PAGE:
A New Scope

Why Andor is bucking one of the most popular trends in Star Wars history

Andor is about to change everything.

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Tony Gilroy isn’t your average Star Wars showrunner. Best known for his work writing on the Bourne series and co-writing Rogue One, his vision for Andor looks to be completely different from what we’ve seen before from the current Star Wars TV era.

In a new interview, Gilroy discusses the scope of the new show, which is simultaneously bigger and smaller than what we’ve come to expect from the Disney+ Star Wars universe.

In an interview with SFX Magazine, Gilroy explains just how vast Andor is from a purely logistical point of view. “We’re dealing with, I don’t know, 190 speaking parts in the first 12 episodes,” he said, “And you’re carrying over 25-30 characters that we care about from the first half to the second half.”

The Andor story will be structured in two parts consisting of 12 episodes each. If those first 12 episodes contain roughly 190 speaking parts, there’s no telling what the character count will be by season’s end — or what it might mean for what appears to be a sprawling, character-driven tale.

Andor will be much bigger than the Star Wars TV we’re used to.


In the interview, Gilroy also explained why the series’ (recently delayed) September 21 debut will consist of not one, but three episodes. “The first three episodes are pretty contained in our show, it’s pretty much about this one place and this one couple of days,” he said, “and then, when episode four starts, we just start adding characters and the world just gets really, really wide.” Starting with Episode 4, Andor’s setting, both time and place, will presumably widen in scope.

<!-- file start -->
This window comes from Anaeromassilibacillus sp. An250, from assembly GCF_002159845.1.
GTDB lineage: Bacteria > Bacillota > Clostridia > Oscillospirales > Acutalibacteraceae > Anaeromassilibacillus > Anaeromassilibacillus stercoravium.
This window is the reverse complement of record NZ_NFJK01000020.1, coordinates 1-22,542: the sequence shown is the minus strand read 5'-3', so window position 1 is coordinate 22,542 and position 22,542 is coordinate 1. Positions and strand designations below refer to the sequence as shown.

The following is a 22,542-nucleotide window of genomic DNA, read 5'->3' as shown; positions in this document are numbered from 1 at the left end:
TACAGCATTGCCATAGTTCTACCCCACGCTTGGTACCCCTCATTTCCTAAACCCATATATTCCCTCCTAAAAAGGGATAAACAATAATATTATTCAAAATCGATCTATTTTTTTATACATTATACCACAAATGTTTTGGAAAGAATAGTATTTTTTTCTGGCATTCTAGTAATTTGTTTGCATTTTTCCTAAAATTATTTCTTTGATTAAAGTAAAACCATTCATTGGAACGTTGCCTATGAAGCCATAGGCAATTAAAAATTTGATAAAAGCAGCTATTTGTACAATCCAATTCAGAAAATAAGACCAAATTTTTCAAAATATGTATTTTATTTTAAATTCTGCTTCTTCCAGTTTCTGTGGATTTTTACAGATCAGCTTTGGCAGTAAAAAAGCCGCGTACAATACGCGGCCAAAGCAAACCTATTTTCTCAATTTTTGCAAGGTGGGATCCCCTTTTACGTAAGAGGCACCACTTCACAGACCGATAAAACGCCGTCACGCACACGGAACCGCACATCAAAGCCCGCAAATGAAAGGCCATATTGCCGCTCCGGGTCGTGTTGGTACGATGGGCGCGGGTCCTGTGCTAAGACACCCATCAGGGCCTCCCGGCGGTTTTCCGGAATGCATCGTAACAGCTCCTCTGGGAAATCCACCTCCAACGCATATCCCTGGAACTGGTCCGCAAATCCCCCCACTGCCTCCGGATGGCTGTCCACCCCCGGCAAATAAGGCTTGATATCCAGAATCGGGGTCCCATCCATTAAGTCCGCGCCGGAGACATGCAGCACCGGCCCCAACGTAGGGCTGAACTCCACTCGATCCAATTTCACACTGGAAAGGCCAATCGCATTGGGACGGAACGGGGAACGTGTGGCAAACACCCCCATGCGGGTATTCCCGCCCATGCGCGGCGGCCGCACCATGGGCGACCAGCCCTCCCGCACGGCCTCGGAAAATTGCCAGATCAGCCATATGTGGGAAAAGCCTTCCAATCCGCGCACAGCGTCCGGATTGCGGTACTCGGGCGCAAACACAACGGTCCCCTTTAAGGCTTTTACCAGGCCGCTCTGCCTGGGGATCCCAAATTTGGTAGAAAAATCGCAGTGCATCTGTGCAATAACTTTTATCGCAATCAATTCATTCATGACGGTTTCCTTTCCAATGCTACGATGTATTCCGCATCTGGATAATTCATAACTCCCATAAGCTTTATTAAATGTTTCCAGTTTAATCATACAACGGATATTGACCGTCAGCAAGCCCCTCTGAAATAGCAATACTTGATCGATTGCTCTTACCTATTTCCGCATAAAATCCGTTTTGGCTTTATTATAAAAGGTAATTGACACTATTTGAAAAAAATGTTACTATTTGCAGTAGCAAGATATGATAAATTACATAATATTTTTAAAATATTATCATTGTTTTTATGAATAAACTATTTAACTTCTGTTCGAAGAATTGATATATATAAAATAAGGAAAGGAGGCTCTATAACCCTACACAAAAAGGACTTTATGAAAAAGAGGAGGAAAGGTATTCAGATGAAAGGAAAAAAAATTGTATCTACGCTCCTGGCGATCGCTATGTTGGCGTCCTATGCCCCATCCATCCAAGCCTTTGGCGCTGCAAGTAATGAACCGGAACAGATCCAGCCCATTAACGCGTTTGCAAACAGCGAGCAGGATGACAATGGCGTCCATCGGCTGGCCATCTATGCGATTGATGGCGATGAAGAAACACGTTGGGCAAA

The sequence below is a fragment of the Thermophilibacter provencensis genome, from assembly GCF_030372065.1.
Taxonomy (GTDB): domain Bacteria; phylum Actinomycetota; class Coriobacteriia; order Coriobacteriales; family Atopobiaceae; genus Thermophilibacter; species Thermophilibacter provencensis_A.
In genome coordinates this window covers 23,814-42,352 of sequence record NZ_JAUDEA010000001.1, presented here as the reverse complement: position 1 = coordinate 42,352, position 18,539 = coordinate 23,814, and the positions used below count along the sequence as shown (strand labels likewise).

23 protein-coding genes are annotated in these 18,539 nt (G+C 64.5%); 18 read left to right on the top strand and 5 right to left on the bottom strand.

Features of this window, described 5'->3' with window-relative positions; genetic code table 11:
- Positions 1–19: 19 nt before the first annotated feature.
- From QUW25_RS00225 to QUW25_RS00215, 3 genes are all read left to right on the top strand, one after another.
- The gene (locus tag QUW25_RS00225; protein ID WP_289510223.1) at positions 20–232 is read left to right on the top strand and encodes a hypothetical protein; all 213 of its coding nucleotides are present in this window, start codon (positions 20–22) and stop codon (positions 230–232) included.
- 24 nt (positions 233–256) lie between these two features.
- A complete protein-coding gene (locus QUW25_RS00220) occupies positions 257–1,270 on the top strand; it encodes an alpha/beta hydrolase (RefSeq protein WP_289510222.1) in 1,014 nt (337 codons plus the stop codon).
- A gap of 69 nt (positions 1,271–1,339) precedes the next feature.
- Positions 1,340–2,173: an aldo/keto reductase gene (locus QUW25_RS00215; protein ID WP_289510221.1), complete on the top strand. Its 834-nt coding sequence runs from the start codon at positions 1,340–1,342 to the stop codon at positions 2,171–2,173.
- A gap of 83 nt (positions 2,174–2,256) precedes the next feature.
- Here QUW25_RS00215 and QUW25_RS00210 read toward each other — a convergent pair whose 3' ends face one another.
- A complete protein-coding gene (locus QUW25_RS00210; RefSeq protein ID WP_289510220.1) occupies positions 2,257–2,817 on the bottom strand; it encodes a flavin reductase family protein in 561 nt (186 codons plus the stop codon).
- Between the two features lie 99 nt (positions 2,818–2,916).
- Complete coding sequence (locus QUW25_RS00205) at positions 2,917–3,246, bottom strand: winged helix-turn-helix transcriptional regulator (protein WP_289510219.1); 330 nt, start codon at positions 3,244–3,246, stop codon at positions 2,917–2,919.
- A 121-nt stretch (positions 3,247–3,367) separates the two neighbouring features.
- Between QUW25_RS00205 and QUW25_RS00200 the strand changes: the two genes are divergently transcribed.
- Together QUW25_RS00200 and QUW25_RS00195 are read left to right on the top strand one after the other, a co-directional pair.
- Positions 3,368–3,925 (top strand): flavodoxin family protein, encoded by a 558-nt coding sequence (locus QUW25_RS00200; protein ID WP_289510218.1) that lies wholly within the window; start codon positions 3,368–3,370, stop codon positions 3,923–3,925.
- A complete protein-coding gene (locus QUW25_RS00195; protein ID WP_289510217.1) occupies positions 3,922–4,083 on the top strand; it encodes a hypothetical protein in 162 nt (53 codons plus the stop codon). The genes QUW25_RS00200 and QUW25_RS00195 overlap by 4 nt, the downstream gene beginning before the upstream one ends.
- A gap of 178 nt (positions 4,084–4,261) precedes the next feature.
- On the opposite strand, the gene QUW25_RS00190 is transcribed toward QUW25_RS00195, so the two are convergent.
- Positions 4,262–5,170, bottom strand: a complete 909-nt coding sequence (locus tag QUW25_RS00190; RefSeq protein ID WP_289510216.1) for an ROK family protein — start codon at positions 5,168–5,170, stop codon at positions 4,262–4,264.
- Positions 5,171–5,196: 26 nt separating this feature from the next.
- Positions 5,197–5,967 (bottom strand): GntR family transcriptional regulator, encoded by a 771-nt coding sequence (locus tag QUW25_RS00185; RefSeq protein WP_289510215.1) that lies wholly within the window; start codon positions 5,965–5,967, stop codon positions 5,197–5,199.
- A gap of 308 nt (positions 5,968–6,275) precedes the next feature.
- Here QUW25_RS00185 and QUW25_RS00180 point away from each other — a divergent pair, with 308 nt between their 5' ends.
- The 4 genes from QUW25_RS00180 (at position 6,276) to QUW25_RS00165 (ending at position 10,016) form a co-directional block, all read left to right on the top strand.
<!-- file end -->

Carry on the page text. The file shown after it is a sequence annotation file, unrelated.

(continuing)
The Andor ensemble may be vast, but the stories are relatively small. Star Wars often focuses on the higher-ups of the universe: the Jedi, Sith, Mandalorians, and those in political power. Because Andor is the story of the Rebellion, it has to begin from the bottom. “Our show is about ordinary people. They’re behind the scenes, they’re going to build the road to the revolution,” Gilroy said.

Andor has the space to focus on the “normal” people who made the Rebellion possible.

Paradoxically, it’s the broad scope of this series that allows the story to keep its focus tight. If Andor was only six episodes long, like its predecessors The Book of Boba Fett and Obi-Wan Kenobi, then it would only have time to briefly touch on the characters at the fringes of Cassian’s orbit. But, with 24 episodes at its disposal, Andor can afford to be what many fans want: a careful portrait of the people who built the Rebellion that helped launch the Star Wars universe as we know it.

Andor premieres September 21, 2022 on Disney+.

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